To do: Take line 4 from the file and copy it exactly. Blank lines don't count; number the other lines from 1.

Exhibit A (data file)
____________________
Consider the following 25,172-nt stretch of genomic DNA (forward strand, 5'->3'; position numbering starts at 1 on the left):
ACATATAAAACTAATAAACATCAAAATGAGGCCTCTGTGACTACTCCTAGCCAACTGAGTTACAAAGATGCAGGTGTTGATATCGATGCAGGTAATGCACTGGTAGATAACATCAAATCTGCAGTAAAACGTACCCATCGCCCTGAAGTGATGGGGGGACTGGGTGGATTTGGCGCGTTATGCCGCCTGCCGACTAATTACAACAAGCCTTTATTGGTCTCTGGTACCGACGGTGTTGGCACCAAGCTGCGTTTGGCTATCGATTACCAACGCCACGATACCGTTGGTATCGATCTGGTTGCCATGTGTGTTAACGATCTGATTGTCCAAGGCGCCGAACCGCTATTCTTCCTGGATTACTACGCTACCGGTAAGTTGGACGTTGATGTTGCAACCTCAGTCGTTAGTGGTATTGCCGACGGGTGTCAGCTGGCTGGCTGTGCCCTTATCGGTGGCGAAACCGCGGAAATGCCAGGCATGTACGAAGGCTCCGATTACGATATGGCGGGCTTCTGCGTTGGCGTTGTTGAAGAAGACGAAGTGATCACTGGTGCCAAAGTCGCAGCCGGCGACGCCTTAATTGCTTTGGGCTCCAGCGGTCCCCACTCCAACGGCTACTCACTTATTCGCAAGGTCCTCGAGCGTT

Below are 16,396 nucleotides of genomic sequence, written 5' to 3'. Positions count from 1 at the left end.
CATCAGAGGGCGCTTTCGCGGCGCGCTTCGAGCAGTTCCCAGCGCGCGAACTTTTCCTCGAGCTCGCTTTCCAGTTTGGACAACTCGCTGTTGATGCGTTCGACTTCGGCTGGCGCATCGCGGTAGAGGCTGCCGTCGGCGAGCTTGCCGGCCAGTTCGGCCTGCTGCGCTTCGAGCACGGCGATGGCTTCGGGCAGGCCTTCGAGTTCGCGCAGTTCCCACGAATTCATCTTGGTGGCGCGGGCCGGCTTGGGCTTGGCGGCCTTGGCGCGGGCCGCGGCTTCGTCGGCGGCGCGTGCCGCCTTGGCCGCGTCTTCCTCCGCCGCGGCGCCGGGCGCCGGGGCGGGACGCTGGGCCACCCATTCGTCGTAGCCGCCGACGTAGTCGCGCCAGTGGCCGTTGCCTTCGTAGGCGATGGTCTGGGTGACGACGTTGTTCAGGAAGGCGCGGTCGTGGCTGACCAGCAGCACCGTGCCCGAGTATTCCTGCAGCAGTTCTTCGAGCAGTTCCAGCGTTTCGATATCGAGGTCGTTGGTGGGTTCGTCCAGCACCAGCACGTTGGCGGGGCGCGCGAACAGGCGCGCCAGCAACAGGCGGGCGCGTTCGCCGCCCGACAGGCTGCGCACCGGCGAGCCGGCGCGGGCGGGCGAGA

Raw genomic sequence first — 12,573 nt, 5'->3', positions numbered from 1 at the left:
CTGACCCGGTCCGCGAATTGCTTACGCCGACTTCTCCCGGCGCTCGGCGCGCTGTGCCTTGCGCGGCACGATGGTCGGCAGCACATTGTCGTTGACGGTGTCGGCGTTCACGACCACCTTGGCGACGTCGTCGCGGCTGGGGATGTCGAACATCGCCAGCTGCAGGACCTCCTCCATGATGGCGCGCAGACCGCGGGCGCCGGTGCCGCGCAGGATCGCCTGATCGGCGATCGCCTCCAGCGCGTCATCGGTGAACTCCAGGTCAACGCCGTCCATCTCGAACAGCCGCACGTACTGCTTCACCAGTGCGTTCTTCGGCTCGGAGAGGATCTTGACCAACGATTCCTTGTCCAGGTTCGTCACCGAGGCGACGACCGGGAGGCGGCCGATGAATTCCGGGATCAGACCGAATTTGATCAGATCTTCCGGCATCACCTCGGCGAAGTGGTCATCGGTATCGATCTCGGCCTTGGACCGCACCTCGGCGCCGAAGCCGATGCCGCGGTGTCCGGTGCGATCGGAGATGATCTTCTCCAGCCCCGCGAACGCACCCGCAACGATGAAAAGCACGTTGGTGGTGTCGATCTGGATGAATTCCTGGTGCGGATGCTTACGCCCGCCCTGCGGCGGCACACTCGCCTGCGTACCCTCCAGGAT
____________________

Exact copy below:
CATCAGAGGGCGCTTTCGCGGCGCGCTTCGAGCAGTTCCCAGCGCGCGAACTTTTCCTCGAGCTCGCTTTCCAGTTTGGACAACTCGCTGTTGATGCGTTCGACTTCGGCTGGCGCATCGCGGTAGAGGCTGCCGTCGGCGAGCTTGCCGGCCAGTTCGGCCTGCTGCGCTTCGAGCACGGCGATGGCTTCGGGCAGGCCTTCGAGTTCGCGCAGTTCCCACGAATTCATCTTGGTGGCGCGGGCCGGCTTGGGCTTGGCGGCCTTGGCGCGGGCCGCGGCTTCGTCGGCGGCGCGTGCCGCCTTGGCCGCGTCTTCCTCCGCCGCGGCGCCGGGCGCCGGGGCGGGACGCTGGGCCACCCATTCGTCGTAGCCGCCGACGTAGTCGCGCCAGTGGCCGTTGCCTTCGTAGGCGATGGTCTGGGTGACGACGTTGTTCAGGAAGGCGCGGTCGTGGCTGACCAGCAGCACCGTGCCCGAGTATTCCTGCAGCAGTTCTTCGAGCAGTTCCAGCGTTTCGATATCGAGGTCGTTGGTGGGTTCGTCCAGCACCAGCACGTTGGCGGGGCGCGCGAACAGGCGCGCCAGCAACAGGCGGGCGCGTTCGCCGCCCGACAGGCTGCGCACCGGCGAGCCGGCGCGGGCGGGCGAGA